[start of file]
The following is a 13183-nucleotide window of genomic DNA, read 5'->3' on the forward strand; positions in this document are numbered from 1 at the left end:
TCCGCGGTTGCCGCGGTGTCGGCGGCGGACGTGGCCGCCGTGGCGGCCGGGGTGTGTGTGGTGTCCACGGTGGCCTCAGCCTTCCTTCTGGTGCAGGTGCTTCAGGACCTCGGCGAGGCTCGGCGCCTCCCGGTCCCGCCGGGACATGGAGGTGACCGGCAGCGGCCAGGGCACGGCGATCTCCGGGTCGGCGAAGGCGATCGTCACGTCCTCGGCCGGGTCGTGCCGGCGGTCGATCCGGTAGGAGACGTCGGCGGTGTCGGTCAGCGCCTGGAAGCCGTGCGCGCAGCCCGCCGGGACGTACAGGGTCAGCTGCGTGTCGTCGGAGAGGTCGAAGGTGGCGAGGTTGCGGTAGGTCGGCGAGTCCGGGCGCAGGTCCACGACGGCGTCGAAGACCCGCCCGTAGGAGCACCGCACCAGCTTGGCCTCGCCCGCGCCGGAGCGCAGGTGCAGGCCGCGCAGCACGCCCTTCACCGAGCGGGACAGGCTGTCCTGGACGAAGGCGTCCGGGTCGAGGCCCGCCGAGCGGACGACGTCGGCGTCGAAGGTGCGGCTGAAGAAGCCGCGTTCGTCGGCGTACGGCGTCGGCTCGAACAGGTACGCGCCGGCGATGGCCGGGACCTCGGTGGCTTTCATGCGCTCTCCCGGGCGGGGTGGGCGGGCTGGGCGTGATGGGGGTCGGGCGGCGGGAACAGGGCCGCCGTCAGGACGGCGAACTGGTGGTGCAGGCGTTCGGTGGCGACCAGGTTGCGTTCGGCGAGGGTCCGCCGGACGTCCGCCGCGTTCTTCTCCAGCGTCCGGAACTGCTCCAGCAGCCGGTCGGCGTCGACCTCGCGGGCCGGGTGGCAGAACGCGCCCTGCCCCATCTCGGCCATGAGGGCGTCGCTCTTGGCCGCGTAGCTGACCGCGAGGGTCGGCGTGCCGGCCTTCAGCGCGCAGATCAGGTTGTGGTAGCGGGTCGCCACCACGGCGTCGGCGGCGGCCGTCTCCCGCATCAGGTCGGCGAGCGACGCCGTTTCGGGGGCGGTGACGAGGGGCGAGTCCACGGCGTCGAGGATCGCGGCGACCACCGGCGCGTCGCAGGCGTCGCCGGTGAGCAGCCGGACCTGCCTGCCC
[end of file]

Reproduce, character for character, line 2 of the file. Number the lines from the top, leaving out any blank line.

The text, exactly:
TCCGCGGTTGCCGCGGTGTCGGCGGCGGACGTGGCCGCCGTGGCGGCCGGGGTGTGTGTGGTGTCCACGGTGGCCTCAGCCTTCCTTCTGGTGCAGGTGCTTCAGGACCTCGGCGAGGCTCGGCGCCTCCCGGTCCCGCCGGGACATGGAGGTGACCGGCAGCGGCCAGGGCACGGCGATCTCCGGGTCGGCGAAGGCGATCGTCACGTCCTCGGCCGGGTCGTGCCGGCGGTCGATCCGGTAGGAGACGTCGGCGGTGTCGGTCAGCGCCTGGAAGCCGTGCGCGCAGCCCGCCGGGACGTACAGGGTCAGCTGCGTGTCGTCGGAGAGGTCGAAGGTGGCGAGGTTGCGGTAGGTCGGCGAGTCCGGGCGCAGGTCCACGACGGCGTCGAAGACCCGCCCGTAGGAGCACCGCACCAGCTTGGCCTCGCCCGCGCCGGAGCGCAGGTGCAGGCCGCGCAGCACGCCCTTCACCGAGCGGGACAGGCTGTCCTGGACGAAGGCGTCCGGGTCGAGGCCCGCCGAGCGGACGACGTCGGCGTCGAAGGTGCGGCTGAAGAAGCCGCGTTCGTCGGCGTACGGCGTCGGCTCGAACAGGTACGCGCCGGCGATGGCCGGGACCTCGGTGGCTTTCATGCGCTCTCCCGGGCGGGGTGGGCGGGCTGGGCGTGATGGGGGTCGGGCGGCGGGAACAGGGCCGCCGTCAGGACGGCGAACTGGTGGTGCAGGCGTTCGGTGGCGACCAGGTTGCGTTCGGCGAGGGTCCGCCGGACGTCCGCCGCGTTCTTCTCCAGCGTCCGGAACTGCTCCAGCAGCCGGTCGGCGTCGACCTCGCGGGCCGGGTGGCAGAACGCGCCCTGCCCCATCTCGGCCATGAGGGCGTCGCTCTTGGCCGCGTAGCTGACCGCGAGGGTCGGCGTGCCGGCCTTCAGCGCGCAGATCAGGTTGTGGTAGCGGGTCGCCACCACGGCGTCGGCGGCGGCCGTCTCCCGCATCAGGTCGGCGAGCGACGCCGTTTCGGGGGCGGTGACGAGGGGCGAGTCCACGGCGTCGAGGATCGCGGCGACCACCGGCGCGTCGCAGGCGTCGCCGGTGAGCAGCCGGACCTGCCTGCCC